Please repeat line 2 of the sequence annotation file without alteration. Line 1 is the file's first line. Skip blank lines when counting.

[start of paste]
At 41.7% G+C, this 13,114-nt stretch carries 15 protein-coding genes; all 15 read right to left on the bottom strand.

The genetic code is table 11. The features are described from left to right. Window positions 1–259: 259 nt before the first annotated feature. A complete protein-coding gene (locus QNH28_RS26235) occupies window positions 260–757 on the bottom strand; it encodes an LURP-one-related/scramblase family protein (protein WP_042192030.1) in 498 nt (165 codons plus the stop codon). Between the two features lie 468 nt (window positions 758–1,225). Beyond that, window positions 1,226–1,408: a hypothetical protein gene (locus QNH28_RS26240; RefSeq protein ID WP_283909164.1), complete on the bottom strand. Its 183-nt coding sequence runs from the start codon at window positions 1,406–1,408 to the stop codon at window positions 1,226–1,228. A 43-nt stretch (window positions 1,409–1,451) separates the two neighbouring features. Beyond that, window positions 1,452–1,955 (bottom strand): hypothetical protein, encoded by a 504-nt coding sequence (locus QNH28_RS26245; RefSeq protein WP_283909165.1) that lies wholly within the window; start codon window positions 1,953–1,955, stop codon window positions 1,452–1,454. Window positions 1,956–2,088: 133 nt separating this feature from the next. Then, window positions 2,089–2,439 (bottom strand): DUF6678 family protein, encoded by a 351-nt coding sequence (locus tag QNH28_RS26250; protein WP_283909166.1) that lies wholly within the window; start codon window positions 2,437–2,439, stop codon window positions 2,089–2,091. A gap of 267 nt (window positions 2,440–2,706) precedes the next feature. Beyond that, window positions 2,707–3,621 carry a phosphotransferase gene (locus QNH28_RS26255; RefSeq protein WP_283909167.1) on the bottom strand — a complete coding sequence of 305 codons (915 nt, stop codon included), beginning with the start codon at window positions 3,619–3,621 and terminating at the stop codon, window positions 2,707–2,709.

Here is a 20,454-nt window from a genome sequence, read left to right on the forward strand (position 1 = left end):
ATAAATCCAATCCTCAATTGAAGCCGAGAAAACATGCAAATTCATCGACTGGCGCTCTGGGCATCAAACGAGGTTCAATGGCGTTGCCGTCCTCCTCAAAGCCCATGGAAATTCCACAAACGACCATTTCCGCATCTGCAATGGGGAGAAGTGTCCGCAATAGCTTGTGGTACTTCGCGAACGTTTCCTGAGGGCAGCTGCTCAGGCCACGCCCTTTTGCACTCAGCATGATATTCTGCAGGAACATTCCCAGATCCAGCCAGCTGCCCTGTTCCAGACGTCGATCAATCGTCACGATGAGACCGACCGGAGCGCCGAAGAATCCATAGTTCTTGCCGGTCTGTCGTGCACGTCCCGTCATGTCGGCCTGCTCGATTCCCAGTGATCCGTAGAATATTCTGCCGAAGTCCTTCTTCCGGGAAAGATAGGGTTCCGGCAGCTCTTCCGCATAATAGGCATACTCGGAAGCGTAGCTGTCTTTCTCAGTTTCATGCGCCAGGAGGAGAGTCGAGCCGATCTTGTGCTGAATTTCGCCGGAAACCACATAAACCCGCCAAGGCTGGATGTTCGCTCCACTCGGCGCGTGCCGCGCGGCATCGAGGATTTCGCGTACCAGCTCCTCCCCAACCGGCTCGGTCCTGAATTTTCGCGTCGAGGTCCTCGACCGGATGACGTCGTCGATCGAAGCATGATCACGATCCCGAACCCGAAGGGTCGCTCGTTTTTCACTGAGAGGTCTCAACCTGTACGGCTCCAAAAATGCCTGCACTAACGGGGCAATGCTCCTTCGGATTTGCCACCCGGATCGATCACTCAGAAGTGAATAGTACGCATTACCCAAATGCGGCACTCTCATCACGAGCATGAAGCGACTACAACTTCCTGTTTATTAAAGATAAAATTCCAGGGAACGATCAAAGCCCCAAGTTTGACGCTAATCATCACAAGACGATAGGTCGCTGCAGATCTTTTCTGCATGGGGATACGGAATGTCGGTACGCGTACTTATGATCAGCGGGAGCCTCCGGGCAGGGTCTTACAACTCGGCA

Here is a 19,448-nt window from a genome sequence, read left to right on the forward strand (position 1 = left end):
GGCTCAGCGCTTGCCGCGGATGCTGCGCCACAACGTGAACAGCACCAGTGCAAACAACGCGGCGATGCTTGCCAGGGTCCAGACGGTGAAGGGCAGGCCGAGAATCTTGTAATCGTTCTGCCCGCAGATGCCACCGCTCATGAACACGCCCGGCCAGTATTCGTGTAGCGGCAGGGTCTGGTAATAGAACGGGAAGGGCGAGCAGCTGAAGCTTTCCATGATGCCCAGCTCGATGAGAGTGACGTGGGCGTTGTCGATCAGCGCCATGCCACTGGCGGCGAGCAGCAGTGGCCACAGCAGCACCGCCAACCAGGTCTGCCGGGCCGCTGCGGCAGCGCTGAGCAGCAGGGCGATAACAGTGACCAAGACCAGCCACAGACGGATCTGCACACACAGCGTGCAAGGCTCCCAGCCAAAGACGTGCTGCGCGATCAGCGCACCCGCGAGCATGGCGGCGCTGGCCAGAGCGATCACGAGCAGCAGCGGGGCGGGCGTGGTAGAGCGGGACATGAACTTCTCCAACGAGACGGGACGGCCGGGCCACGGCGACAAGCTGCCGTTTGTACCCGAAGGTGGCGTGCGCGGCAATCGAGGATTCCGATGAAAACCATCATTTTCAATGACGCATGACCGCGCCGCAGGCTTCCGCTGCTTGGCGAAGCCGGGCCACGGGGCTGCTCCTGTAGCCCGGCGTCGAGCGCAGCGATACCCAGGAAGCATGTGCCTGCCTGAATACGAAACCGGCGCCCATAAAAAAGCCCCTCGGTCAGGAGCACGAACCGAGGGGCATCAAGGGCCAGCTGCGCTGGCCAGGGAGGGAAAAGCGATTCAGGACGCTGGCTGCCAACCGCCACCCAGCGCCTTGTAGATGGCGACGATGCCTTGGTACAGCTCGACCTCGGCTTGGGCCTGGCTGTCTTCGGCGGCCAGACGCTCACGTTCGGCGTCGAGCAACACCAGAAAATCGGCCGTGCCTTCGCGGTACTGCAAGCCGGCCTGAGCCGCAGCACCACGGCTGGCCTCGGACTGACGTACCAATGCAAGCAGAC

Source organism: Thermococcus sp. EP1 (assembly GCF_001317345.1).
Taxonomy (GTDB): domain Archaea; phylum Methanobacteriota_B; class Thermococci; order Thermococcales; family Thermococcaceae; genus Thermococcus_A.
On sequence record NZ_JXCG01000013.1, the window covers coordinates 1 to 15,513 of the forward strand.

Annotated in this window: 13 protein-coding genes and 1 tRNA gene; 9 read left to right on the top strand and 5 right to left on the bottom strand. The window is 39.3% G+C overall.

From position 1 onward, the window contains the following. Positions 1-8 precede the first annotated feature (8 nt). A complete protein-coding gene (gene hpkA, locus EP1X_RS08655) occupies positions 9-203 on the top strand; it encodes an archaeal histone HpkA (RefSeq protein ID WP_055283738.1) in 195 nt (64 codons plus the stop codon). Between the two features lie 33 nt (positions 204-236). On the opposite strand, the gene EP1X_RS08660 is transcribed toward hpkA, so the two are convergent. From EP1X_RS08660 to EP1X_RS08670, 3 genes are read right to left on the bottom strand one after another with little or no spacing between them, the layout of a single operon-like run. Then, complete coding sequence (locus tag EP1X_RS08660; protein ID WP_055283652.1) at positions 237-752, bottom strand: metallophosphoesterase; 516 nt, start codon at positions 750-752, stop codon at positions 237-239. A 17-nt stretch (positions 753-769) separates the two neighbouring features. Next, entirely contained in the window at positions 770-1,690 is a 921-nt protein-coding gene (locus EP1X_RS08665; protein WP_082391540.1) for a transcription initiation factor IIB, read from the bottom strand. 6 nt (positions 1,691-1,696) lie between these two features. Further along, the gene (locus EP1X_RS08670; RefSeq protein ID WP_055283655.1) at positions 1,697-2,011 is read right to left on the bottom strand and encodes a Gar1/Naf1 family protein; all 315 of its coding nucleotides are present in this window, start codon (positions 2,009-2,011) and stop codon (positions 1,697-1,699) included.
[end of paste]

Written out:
The genetic code is table 11. The features are described from left to right. Window positions 1–259: 259 nt before the first annotated feature. A complete protein-coding gene (locus QNH28_RS26235) occupies window positions 260–757 on the bottom strand; it encodes an LURP-one-related/scramblase family protein (protein WP_042192030.1) in 498 nt (165 codons plus the stop codon). Between the two features lie 468 nt (window positions 758–1,225). Beyond that, window positions 1,226–1,408: a hypothetical protein gene (locus QNH28_RS26240; RefSeq protein ID WP_283909164.1), complete on the bottom strand. Its 183-nt coding sequence runs from the start codon at window positions 1,406–1,408 to the stop codon at window positions 1,226–1,228. A 43-nt stretch (window positions 1,409–1,451) separates the two neighbouring features. Beyond that, window positions 1,452–1,955 (bottom strand): hypothetical protein, encoded by a 504-nt coding sequence (locus QNH28_RS26245; RefSeq protein WP_283909165.1) that lies wholly within the window; start codon window positions 1,953–1,955, stop codon window positions 1,452–1,454. Window positions 1,956–2,088: 133 nt separating this feature from the next. Then, window positions 2,089–2,439 (bottom strand): DUF6678 family protein, encoded by a 351-nt coding sequence (locus tag QNH28_RS26250; protein WP_283909166.1) that lies wholly within the window; start codon window positions 2,437–2,439, stop codon window positions 2,089–2,091. A gap of 267 nt (window positions 2,440–2,706) precedes the next feature. Beyond that, window positions 2,707–3,621 carry a phosphotransferase gene (locus QNH28_RS26255; RefSeq protein WP_283909167.1) on the bottom strand — a complete coding sequence of 305 codons (915 nt, stop codon included), beginning with the start codon at window positions 3,619–3,621 and terminating at the stop codon, window positions 2,707–2,709.